Several United Nations agencies have agreed to establish a mechanism to enhance existing inter-agency communication with respect to the maritime aspects of mixed migration by sea.
Agencies concerned about the loss of life, injury, trauma and serious human rights violations affecting migrants, asylum-seekers and refugees traveling by sea met in London last week (4-5 March) at the headquarters of the International Maritime Organization (IMO). (View presentations and video here. View and download photos here.)
Building on the ‘Joint Statement on Protection at Sea in the Twenty-First Century’, that was agreed during the UN High Commissioner for Refugees’ Dialogue on Protection Challenges, held in Geneva on 10 December 2014, it was agreed to establish an interim, informal mechanism for enhancing inter-agency communication on the subject.
The intention is that the mechanism would facilitate operational-level communication between relevant agencies bilaterally and multilaterally and provide a conduit for better informing the Global Migration Group (GMG) on maritime issues.
Although precise details of the mechanism are yet to be finalised, it was envisaged that it might, for example, consider: the establishment of joint databases to share and collate information and statistics on irregular movements and suspect vessels; quantifying the effects of irregular and unsafe crossings on the shipping industry; improving maritime situational awareness; or any other maritime issues identified as being of relevance to the work of the GMG.
Speaking at the meeting, IMO Secretary-General Koji Sekimizu said “The issue of mixed migration by sea, including irregular migration, has been a serious concern for decades – if not longer. But, in recent years, it has reached epidemic proportions, to the extent where the whole system for coping with such migrants is being stretched up to, and sometimes beyond, its breaking point,” and called for a collective effort to bring about a solution to the problem of thousands of lives being placed in danger at sea.
Estimates put the number of mixed movements by sea in Europe alone during 2014 at more than 218,000, with more than 3,500 deaths.
Agencies saw the meeting as an opportunity to develop a positive, concerted approach.
From the UN Office of Drugs and Crime, Executive Director Mr Yuri Fedotov said, “The first two months of 2015 alone have already seen several incidents in various parts of the world. These tragedies represent a major global challenge, requiring the urgent attention of States and international organizations. In this regard, I would like to thank the International Maritime Organization for hosting our meeting today and bringing together concerned agencies to address this issue. We need to ensure close inter-agency cooperation between our agencies in line with our respective mandates, and in cooperation with the private sector and civil society.”
Mr Craig Mokhiber, from the Office of the UN High Commissioner for Human Rights added, “There is a broad recognition that this is a multi-dimensional problem that requires multi-dimensional solutions. The beauty of having the entire international system come together and talk about these issues is that you have the expertise, the experience and the perspectives from across the spectrum.”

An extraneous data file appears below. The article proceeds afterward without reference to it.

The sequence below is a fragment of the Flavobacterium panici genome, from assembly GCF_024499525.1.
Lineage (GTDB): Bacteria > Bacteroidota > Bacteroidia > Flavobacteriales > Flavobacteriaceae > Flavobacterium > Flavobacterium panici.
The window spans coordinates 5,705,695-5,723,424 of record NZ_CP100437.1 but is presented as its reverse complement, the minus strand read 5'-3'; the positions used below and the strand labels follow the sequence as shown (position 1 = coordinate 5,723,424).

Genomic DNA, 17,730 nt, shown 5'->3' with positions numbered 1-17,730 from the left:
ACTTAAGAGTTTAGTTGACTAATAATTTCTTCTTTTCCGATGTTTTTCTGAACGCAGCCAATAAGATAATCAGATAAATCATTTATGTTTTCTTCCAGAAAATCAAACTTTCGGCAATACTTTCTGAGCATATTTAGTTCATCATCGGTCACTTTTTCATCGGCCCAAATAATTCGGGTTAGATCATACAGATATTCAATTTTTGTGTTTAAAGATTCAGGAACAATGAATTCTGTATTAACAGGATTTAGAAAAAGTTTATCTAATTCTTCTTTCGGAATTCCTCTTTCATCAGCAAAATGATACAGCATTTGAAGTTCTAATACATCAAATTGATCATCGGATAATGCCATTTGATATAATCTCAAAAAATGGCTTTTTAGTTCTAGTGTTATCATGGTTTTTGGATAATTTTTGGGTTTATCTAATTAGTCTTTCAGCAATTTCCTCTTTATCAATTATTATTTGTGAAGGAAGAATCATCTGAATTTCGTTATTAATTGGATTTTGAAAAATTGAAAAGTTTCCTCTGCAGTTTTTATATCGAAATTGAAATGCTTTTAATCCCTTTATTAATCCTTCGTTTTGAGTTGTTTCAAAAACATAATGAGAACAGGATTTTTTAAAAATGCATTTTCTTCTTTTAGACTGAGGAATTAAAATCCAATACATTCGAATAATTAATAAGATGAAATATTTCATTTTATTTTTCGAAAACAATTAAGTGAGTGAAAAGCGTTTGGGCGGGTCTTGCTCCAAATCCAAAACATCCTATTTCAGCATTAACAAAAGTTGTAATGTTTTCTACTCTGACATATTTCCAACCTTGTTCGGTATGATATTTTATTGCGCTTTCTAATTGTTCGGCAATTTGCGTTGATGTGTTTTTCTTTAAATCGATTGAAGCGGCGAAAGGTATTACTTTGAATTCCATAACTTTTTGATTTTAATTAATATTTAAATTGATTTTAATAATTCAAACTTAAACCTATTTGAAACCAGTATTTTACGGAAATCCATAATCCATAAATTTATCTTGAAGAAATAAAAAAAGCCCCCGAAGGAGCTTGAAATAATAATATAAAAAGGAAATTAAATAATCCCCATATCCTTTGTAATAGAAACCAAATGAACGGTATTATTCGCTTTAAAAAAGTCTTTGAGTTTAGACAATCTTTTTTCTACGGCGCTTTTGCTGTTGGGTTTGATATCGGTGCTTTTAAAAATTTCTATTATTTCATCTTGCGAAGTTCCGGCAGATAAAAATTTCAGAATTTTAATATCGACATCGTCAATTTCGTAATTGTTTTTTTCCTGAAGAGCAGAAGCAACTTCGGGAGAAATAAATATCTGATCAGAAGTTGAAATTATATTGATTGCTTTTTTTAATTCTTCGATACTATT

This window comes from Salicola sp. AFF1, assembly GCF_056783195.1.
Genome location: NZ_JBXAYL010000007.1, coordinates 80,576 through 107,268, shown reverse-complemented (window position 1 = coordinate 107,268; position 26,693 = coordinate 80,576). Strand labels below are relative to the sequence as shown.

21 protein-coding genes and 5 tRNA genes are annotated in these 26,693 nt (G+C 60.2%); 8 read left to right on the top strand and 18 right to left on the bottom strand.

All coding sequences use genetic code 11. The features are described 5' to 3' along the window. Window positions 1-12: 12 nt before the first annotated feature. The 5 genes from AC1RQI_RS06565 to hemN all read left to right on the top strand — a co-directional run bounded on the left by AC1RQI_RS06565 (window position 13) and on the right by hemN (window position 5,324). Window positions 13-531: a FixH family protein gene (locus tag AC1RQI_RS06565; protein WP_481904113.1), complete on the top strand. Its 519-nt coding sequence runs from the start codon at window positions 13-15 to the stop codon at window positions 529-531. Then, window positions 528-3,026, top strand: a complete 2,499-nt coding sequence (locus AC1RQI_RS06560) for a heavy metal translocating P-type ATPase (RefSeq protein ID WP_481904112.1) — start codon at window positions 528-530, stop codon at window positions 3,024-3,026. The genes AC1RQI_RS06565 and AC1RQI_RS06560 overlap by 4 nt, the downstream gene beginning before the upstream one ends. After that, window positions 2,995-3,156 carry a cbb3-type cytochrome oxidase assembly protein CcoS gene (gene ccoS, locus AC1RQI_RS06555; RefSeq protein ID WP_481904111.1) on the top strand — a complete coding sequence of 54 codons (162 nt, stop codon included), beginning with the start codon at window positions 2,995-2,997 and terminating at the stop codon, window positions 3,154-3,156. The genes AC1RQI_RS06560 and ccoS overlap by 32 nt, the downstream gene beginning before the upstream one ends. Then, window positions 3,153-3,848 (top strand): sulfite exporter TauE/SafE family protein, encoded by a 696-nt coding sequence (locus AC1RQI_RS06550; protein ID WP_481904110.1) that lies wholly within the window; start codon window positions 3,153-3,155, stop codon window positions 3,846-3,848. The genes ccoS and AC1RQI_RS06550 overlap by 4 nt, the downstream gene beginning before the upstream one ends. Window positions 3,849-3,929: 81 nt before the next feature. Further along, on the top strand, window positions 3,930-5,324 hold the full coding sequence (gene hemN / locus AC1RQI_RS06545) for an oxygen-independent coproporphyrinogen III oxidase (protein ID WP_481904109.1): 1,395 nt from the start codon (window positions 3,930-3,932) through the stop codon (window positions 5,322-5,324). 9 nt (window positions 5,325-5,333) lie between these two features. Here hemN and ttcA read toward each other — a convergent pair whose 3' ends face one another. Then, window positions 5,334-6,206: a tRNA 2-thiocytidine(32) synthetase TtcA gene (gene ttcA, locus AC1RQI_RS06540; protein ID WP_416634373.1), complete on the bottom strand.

Dr Volker Turk, Assistant High Commissioner in the Office of the United Nations for Refugees, said “We are all trying to find what our role is and that has to be done in co-operation with each other. We look forward very much to collaborating further on this.”
Speaking for the International Organization for Migration, Mr Bernd Hemingway said, “Never before have we seen so many crisis situations and emergencies that displace people in huge numbers. There are immense ‘push’ factors which encourage people to move from one country to another. For us, contact with the other agencies, particularly on the maritime side, fills a gap that we are able to close now.”
From the United Nations Development Programme, Mr Neil Buhne spoke of his organization’s efforts to foster and strengthen local and national capacities, thereby alleviating some of the ‘push factors’ prompting large-scale migration. But, he added, “No one organization or country can have all the answers.”
Mr Gilbert Houngbo of the International Labour Organization stressed the importance of decent work as a factor in reducing the need for migration and added, “I believe that together, equipped with our distinct yet complementary mandates and tools, we can help affected stakeholders face this increasingly growing challenge. I wish to thank again the IMO Secretary-General for providing us with the opportunity to move forward on a constructive and collaborative approach to addressing unsafe mixed migration by sea.”
At the close of the meeting, IMO Secretary-General Sekimizu reiterated the importance of a collective approach to the issue. “IMO stands ready to collaborate and give its support to all those who can play an active part in addressing this dreadful situation,’ he said. “We need to work together to develop impact-oriented actions. As an international community, we need to deliver as one.”
Senior representatives from the following agencies participated in the meeting: International Labour Organization (ILO), International Maritime Organization (IMO), the United Nations High Commissioner for Refugees (UNHCR), the United Nations Office on Drugs and Crime (UNODC) and the Office of the United Nations High Commissioner for Human Rights (OHCHR), United Nations Development Programme (UNDP), the United Nations Division of Ocean Affairs and the Law of the Sea and the International Organization for Migration (IOM).